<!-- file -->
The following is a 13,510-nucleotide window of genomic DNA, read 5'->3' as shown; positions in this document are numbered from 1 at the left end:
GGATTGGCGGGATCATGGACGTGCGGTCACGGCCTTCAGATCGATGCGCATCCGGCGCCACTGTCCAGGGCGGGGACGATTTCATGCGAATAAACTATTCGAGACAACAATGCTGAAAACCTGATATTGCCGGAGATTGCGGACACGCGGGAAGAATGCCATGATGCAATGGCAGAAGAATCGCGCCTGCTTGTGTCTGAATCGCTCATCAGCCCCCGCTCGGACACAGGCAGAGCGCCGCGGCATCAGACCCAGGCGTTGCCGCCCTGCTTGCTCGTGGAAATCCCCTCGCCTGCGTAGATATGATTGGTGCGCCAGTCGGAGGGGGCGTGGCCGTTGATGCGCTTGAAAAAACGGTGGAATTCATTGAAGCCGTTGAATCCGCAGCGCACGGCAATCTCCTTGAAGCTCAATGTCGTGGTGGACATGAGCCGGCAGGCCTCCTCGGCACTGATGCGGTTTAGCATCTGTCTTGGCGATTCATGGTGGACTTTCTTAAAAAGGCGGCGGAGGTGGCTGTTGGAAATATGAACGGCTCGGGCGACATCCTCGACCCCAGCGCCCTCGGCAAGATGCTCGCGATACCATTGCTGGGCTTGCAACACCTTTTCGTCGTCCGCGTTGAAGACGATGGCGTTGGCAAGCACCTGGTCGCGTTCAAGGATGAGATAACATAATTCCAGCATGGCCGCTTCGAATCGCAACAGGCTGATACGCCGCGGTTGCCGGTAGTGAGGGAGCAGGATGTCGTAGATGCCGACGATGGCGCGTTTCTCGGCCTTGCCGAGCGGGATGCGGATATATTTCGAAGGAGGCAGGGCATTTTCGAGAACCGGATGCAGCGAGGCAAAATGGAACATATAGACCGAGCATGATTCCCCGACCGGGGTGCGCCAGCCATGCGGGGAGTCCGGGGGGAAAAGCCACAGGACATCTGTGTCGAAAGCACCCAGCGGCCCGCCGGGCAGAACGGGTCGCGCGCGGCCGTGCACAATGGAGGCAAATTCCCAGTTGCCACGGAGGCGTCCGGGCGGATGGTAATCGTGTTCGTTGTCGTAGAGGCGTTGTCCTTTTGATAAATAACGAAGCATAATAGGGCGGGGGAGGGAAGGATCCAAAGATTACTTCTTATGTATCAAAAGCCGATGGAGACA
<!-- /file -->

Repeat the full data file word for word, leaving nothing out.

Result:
The following is a 13,510-nucleotide window of genomic DNA, read 5'->3' as shown; positions in this document are numbered from 1 at the left end:
GGATTGGCGGGATCATGGACGTGCGGTCACGGCCTTCAGATCGATGCGCATCCGGCGCCACTGTCCAGGGCGGGGACGATTTCATGCGAATAAACTATTCGAGACAACAATGCTGAAAACCTGATATTGCCGGAGATTGCGGACACGCGGGAAGAATGCCATGATGCAATGGCAGAAGAATCGCGCCTGCTTGTGTCTGAATCGCTCATCAGCCCCCGCTCGGACACAGGCAGAGCGCCGCGGCATCAGACCCAGGCGTTGCCGCCCTGCTTGCTCGTGGAAATCCCCTCGCCTGCGTAGATATGATTGGTGCGCCAGTCGGAGGGGGCGTGGCCGTTGATGCGCTTGAAAAAACGGTGGAATTCATTGAAGCCGTTGAATCCGCAGCGCACGGCAATCTCCTTGAAGCTCAATGTCGTGGTGGACATGAGCCGGCAGGCCTCCTCGGCACTGATGCGGTTTAGCATCTGTCTTGGCGATTCATGGTGGACTTTCTTAAAAAGGCGGCGGAGGTGGCTGTTGGAAATATGAACGGCTCGGGCGACATCCTCGACCCCAGCGCCCTCGGCAAGATGCTCGCGATACCATTGCTGGGCTTGCAACACCTTTTCGTCGTCCGCGTTGAAGACGATGGCGTTGGCAAGCACCTGGTCGCGTTCAAGGATGAGATAACATAATTCCAGCATGGCCGCTTCGAATCGCAACAGGCTGATACGCCGCGGTTGCCGGTAGTGAGGGAGCAGGATGTCGTAGATGCCGACGATGGCGCGTTTCTCGGCCTTGCCGAGCGGGATGCGGATATATTTCGAAGGAGGCAGGGCATTTTCGAGAACCGGATGCAGCGAGGCAAAATGGAACATATAGACCGAGCATGATTCCCCGACCGGGGTGCGCCAGCCATGCGGGGAGTCCGGGGGGAAAAGCCACAGGACATCTGTGTCGAAAGCACCCAGCGGCCCGCCGGGCAGAACGGGTCGCGCGCGGCCGTGCACAATGGAGGCAAATTCCCAGTTGCCACGGAGGCGTCCGGGCGGATGGTAATCGTGTTCGTTGTCGTAGAGGCGTTGTCCTTTTGATAAATAACGAAGCATAATAGGGCGGGGGAGGGAAGGATCCAAAGATTACTTCTTATGTATCAAAAGCCGATGGAGACA